Jørn Larsen: I want to add that actually, Java was more or less in the beginning there to fix the problems with issues with C++ and C and they are actually, together, they are actually even a bigger language if you combine C and C++. So, Java, and C, and C++ is actually dominating all the development world. Java is turning 25 or around that. So, how up to date is Java with the latest innovations and ideas in software engineering?

Trisha Gee: Java is always going to be a little bit behind, it's not going to be the most bleeding-edge because of the stability, because it is used. And one of the great things about Java is the fact that it's used in a lot of places and the stewards of Java want to make sure that they retain backward compatibility. They don't want to break everything by moving too fast. They don't want to introduce major changes. So, some of the things that developers moan about that Java doesn't support are kind of like that for now until they can find a way to fix them in a way that won't break everything else. 

Java is always going to be a little bit behind I believe, and I believe that's one of the strengths of the language. But it's moving increasingly fast with the six-monthly release cadence. It means that instead of having a big-bang release every two, three years, we get a small, steady drip of features every six months if we want to move to that sort of cadence. So, it is moving probably at the same speed, it's just that we get more frequent releases, so that's useful, we get stuff, we don't have to wait for three years to get the next release. 

The other thing I mentioned about the other JVM languages is that Java can borrow from some other JVM languages if something seems to work in Kotlin, or Scala, or Clojure, or whatever, and that can get folded back into the language. It's a nice way to sort of prototype, that's not really fair in the other languages, but it's a nice way to try out new stuff and you can still try out those new features in a different JVM language if you want. So, yeah, it's not the most bleeding-edge of languages, but I think it strikes a decent balance.

Daniel Bryant: It's quite funny, though. So, I'm quite a hipster when it comes to tech in terms of containers and all that kind of thing and cloud tech. But I'm actually quite pragmatic when it comes to Java. I think Java is a really good language, and in some ways, you don't need to change everything if that makes sense, and I think bingo, is that what you said Trish, like Kotlin, for example, has got some amazing semantics for writing certain things. And for us, as a Java developer, learning Kotlin is not super challenging. So, if I really want to do this kind of different programming model, I think learning Kotlin rather than complaining about the Java framework... not, well, Java, but platforms, right, not supporting something, probably a better use of my time to learn Kotlin.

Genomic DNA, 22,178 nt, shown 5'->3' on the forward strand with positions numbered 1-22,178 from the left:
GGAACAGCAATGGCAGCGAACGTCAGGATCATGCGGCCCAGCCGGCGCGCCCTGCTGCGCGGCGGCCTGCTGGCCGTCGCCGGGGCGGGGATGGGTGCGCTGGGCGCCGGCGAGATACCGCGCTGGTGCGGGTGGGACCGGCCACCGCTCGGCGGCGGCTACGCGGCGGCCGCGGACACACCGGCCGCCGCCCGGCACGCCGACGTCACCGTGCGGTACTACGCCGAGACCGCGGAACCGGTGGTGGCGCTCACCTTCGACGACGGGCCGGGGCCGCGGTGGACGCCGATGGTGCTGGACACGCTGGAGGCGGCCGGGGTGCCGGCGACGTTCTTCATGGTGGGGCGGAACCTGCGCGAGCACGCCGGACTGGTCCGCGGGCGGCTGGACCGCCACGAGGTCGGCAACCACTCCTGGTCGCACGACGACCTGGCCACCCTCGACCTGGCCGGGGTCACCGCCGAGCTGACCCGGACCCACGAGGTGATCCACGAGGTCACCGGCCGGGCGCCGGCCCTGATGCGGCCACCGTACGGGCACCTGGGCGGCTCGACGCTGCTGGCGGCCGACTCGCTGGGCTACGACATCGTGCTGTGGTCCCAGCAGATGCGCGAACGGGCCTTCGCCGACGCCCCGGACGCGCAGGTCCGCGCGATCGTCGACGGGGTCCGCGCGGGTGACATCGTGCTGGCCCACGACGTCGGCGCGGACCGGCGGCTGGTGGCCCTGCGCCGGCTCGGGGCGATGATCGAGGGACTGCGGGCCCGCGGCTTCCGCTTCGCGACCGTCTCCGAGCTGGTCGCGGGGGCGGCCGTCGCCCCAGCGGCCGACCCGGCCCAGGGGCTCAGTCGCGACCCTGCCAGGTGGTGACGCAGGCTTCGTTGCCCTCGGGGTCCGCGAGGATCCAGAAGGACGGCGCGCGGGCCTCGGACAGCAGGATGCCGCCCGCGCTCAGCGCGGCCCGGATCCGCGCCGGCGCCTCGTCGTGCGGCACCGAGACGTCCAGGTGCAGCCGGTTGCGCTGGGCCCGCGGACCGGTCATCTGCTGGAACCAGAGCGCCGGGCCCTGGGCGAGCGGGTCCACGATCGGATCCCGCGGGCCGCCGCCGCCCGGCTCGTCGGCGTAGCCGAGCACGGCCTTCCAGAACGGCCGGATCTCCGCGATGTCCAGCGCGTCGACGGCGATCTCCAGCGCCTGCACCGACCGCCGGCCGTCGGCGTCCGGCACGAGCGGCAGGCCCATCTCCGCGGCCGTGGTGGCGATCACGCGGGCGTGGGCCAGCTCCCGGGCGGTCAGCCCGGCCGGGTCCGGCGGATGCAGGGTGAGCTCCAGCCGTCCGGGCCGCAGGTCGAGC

I think in some ways, Java's got to the point where it really can do pretty much everything we want it to. Yes, there are always cool things we can borrow from Go, or from Python, or whatever, but I guess I'm a little bit old and jaded these days. Like I think why? As in, if I really want to use Go, let's use Go. And we're all building modular systems these days, like modular in the JVM, but we're also building modular systems in terms of microservices, these kinds of things. So, there's nothing stopping you from spinning up a Go service that chats to a Java service in my opinion. So, I like Java and I like to see it change, I'm totally cool with that, but it's not a deal breaker if it doesn't change for me personally.

Thoughts on the new Oracle license model

Jørn Larsen: So over the past year, something that has caused some waves and turbulence in the community is the new Oracle license model, and maybe you can just comment briefly on that.

Trisha Gee: I can try and comment briefly on that, and as of Java 11, Oracle has changed its licensing for Java, and what that means is if you are using Oracle JDK, which a lot of us are, we need to be aware that we shouldn't just by default be using the Oracle JDK for Java 11 and onwards and putting it into production. Because if you're using the Oracle commercial JDK and put it into production, you will have to pay for that. But that doesn't mean that Java is automatically paid for, it means that there are multiple JDKs to choose from now and you need to understand the different licensing from the different vendors, the different release cadence, it's complicated. So, I don't really want to give like TL;DR. I will talk about it in my talk in GOTO Amsterdam, tomorrow.

If you are going to use Java 11 onwards, it is important to understand that licensing has changed and you do need to do your research around that.

Daniel Bryant: Yes. I don't think I can add too much more on that one, Trish. I think the key things are, in some ways, I totally get why Oracle did it because everyone's got to make money and this is the way the commercial world works, but at the same time, it has made it more confusing for us as engineers I think. So the choice is not always a good thing.